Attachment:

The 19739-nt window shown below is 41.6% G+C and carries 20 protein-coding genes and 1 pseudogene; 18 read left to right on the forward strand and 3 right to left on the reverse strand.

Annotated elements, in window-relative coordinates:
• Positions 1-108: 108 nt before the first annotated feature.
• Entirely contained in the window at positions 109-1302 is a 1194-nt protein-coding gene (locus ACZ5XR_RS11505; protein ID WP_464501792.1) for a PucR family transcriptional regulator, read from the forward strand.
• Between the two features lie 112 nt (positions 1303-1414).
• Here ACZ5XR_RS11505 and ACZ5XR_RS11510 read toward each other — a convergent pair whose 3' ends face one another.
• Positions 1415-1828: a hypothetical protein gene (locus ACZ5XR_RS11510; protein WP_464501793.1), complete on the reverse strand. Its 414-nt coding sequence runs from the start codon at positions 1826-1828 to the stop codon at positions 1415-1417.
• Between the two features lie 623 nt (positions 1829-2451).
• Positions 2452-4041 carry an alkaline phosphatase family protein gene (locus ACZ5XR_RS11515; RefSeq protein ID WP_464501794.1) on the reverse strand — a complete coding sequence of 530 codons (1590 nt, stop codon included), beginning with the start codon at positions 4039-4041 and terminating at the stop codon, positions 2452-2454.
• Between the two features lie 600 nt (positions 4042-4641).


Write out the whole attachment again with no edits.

The 19739-nt window shown below is 41.6% G+C and carries 20 protein-coding genes and 1 pseudogene; 18 read left to right on the forward strand and 3 right to left on the reverse strand.

Annotated elements, in window-relative coordinates:
• Positions 1-108: 108 nt before the first annotated feature.
• Entirely contained in the window at positions 109-1302 is a 1194-nt protein-coding gene (locus ACZ5XR_RS11505; protein ID WP_464501792.1) for a PucR family transcriptional regulator, read from the forward strand.
• Between the two features lie 112 nt (positions 1303-1414).
• Here ACZ5XR_RS11505 and ACZ5XR_RS11510 read toward each other — a convergent pair whose 3' ends face one another.
• Positions 1415-1828: a hypothetical protein gene (locus ACZ5XR_RS11510; protein WP_464501793.1), complete on the reverse strand. Its 414-nt coding sequence runs from the start codon at positions 1826-1828 to the stop codon at positions 1415-1417.
• Between the two features lie 623 nt (positions 1829-2451).
• Positions 2452-4041 carry an alkaline phosphatase family protein gene (locus ACZ5XR_RS11515; RefSeq protein ID WP_464501794.1) on the reverse strand — a complete coding sequence of 530 codons (1590 nt, stop codon included), beginning with the start codon at positions 4039-4041 and terminating at the stop codon, positions 2452-2454.
• Between the two features lie 600 nt (positions 4042-4641).